Alternative Names: (Bed) Rest therapy.
Our bodies require periods of rest during which to carry out essential repairs and replenish stores of energy. Although one can have too much of a good thing (rest), we should all make sure that we give our bodies enough time to renew themselves, especially during times of illness.
Hepatitis patients should take a bed rest during the acute phase. If clinical symptoms are serious enough, a doctor will usually suggest that the patient stay at a hospital. Hepatitis disease sufferers must reduce their daily activity. The objective of this bed rest therapy is to give cells a chance at regeneration.
One to two mid-day naps (approx. 30 min.) are extremely important to Rheumatoid Arthritis patients to aid with relaxing and regenerating the energy needed for the rest of the day. This also allows the joints to rest and helps reduce pain and swelling.
More and more professional care givers (physicians, physical therapists, chiropractors, and others) are rethinking the age old strategy of bed rest and inactivity for musculoskeletal injuries. Much research shows that prolonged bed rest and inactivity immediately after an injury has a potential negative impact on your pursuit of an optimal recovery.
Movement is Needed for Normal Repair and Tissue Health. Tissues healed with movement and mechanical stress will have properties matching mechanical requirements of daily physical activity, whereas tissues healed while immobile or under reduced or abnormal movement may fail to meet imposed structural and functional demands of daily activities.
Bed rest for more than a few days is not recommended, as this can reduce your muscle strength. When the condition lessens, activity levels must be increased gradually and carefully.
In 1999 a review of 39 trials of bed rest for 15 different conditions (total patients 5777) was performed. In 24 trials investigating bed rest following a medical procedure, no outcomes improved significantly and eight worsened significantly in some procedures (lumbar puncture, spinal anaesthesia, radiculography, and cardiac catheterisation). In 15 trials investigating bed rest as a primary treatment, no outcomes improved significantly and nine worsened significantly for some conditions (acute low back pain, labor, proteinuric hypertension during pregnancy, myocardial infarction, and acute infectious hepatitis). The interpretation was that we should not assume any efficacy for bed rest. Further studies need to be done to establish evidence for the benefit or harm of bed rest as a treatment. [Lancet; 1999 Oct 9;354 (9186):pp.1229-33]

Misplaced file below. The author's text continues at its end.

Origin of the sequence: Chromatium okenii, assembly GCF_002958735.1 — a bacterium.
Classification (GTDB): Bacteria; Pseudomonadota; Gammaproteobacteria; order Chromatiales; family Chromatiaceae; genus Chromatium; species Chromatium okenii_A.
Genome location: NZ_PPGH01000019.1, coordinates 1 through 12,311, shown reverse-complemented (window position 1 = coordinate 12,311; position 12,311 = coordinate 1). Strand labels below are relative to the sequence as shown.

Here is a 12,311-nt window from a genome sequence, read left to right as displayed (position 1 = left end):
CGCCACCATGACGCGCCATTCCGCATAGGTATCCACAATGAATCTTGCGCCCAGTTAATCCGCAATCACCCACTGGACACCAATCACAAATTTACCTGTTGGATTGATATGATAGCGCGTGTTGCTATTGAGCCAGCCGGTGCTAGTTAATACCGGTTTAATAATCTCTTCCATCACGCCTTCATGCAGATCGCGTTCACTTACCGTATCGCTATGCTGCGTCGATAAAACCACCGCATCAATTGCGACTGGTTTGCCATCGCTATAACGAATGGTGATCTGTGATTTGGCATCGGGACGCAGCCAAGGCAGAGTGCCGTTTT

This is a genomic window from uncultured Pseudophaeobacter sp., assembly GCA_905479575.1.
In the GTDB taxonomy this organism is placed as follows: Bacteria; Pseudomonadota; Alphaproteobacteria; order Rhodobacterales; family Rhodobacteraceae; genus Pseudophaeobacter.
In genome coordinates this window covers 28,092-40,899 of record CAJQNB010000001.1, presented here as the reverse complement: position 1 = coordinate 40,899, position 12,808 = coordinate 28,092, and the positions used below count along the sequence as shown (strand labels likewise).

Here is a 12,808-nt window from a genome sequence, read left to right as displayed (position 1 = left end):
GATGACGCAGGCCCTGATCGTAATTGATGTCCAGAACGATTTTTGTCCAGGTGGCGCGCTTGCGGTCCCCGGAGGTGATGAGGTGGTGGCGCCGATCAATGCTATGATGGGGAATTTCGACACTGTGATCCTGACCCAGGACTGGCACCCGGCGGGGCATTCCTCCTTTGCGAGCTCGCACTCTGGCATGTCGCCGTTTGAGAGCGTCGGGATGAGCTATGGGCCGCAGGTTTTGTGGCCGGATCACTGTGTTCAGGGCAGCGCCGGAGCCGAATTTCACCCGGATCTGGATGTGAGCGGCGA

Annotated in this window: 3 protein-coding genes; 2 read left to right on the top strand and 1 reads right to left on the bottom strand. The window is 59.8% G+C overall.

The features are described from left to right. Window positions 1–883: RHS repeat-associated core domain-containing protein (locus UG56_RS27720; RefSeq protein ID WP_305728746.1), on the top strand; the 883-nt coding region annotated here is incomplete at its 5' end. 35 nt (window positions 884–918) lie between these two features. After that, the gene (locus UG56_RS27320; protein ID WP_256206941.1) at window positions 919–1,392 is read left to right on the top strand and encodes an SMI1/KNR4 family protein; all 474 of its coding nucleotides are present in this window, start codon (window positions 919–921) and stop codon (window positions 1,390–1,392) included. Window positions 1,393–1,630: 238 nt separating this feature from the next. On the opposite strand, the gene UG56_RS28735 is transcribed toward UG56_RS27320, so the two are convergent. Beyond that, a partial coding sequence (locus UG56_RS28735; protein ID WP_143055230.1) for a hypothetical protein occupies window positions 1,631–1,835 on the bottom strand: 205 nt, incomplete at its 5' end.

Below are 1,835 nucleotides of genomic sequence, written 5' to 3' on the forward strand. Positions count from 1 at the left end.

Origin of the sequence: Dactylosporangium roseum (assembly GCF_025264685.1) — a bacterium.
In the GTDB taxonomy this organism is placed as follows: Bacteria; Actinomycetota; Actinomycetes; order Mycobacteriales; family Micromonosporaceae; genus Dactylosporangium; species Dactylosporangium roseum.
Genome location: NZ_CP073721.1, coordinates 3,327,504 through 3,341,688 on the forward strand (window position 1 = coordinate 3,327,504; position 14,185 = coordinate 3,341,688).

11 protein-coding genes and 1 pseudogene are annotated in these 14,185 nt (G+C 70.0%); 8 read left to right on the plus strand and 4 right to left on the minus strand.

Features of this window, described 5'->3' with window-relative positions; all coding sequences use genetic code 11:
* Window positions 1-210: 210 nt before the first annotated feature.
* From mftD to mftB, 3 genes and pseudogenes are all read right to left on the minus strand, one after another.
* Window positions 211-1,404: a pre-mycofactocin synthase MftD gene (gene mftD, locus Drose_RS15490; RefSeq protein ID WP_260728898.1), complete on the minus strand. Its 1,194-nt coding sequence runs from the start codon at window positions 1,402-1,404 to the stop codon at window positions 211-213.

Rest is needed, sometimes for a month or longer to regain full activity levels.
Resting in bed and keeping warm are still recognized as an important part in recovering from the cold or flu: time is the only sure cure for colds and flus.
Symptoms should subside if the activity that caused the problem is avoided, either by resting or by performing other forms of exercise.
Exercise, deep breathing, and strain on the muscles of the chest may worsen the pain and slow the healing process.
Treatment plans recommended by some doctors include regularly scheduled rest. Others, however, stress the importance of continued mobility during the recovery phase, if tolerated.
Complete inactivity (such as bed rest) can worsen the disease.
To prevent worsening of symptoms during episodes of labyrinthitis, keep still and rest during attacks, gradually resuming activity. Avoid sudden position changes, do not try to read during attacks and avoid bright lights.
Rest in bed until you are fully recovered. While in bed, flex your legs often to prevent clots from forming in deep veins. Resume your normal activities, including sexual relations when strength allows.
As well as possible drug therapy, treatment may involve avoidance of overexertion.
Inactivity is definitely detrimental to patients with low back pain.
Physical stress should be avoided since this can precipitate carcinoid crisis attacks.
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